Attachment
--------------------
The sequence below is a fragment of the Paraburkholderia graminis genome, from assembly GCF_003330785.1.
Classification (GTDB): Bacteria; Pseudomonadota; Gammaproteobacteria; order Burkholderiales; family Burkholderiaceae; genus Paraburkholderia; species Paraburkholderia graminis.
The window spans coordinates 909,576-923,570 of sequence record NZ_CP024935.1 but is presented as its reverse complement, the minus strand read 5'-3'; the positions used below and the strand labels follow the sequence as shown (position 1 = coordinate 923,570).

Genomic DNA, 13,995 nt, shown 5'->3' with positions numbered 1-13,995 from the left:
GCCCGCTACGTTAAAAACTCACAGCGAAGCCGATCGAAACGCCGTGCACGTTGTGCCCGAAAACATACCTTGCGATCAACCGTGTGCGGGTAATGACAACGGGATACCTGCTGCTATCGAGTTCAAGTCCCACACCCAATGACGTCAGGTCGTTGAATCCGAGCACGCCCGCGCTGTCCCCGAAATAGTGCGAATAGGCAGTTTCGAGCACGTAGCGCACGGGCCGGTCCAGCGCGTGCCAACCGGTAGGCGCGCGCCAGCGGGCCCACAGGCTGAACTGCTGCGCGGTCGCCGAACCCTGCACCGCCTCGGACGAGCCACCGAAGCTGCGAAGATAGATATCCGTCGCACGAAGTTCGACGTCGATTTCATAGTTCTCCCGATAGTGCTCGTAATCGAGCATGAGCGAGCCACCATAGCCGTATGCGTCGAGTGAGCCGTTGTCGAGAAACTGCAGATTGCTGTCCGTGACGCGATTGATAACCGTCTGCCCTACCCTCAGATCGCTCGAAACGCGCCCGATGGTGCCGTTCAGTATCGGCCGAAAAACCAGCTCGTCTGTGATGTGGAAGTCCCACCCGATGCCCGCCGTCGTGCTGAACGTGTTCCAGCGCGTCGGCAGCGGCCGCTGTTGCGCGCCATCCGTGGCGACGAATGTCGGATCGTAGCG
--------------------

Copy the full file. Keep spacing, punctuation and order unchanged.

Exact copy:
The sequence below is a fragment of the Paraburkholderia graminis genome, from assembly GCF_003330785.1.
Classification (GTDB): Bacteria; Pseudomonadota; Gammaproteobacteria; order Burkholderiales; family Burkholderiaceae; genus Paraburkholderia; species Paraburkholderia graminis.
The window spans coordinates 909,576-923,570 of sequence record NZ_CP024935.1 but is presented as its reverse complement, the minus strand read 5'-3'; the positions used below and the strand labels follow the sequence as shown (position 1 = coordinate 923,570).

Genomic DNA, 13,995 nt, shown 5'->3' with positions numbered 1-13,995 from the left:
GCCCGCTACGTTAAAAACTCACAGCGAAGCCGATCGAAACGCCGTGCACGTTGTGCCCGAAAACATACCTTGCGATCAACCGTGTGCGGGTAATGACAACGGGATACCTGCTGCTATCGAGTTCAAGTCCCACACCCAATGACGTCAGGTCGTTGAATCCGAGCACGCCCGCGCTGTCCCCGAAATAGTGCGAATAGGCAGTTTCGAGCACGTAGCGCACGGGCCGGTCCAGCGCGTGCCAACCGGTAGGCGCGCGCCAGCGGGCCCACAGGCTGAACTGCTGCGCGGTCGCCGAACCCTGCACCGCCTCGGACGAGCCACCGAAGCTGCGAAGATAGATATCCGTCGCACGAAGTTCGACGTCGATTTCATAGTTCTCCCGATAGTGCTCGTAATCGAGCATGAGCGAGCCACCATAGCCGTATGCGTCGAGTGAGCCGTTGTCGAGAAACTGCAGATTGCTGTCCGTGACGCGATTGATAACCGTCTGCCCTACCCTCAGATCGCTCGAAACGCGCCCGATGGTGCCGTTCAGTATCGGCCGAAAAACCAGCTCGTCTGTGATGTGGAAGTCCCACCCGATGCCCGCCGTCGTGCTGAACGTGTTCCAGCGCGTCGGCAGCGGCCGCTGTTGCGCGCCATCCGTGGCGACGAATGTCGGATCGTAGCG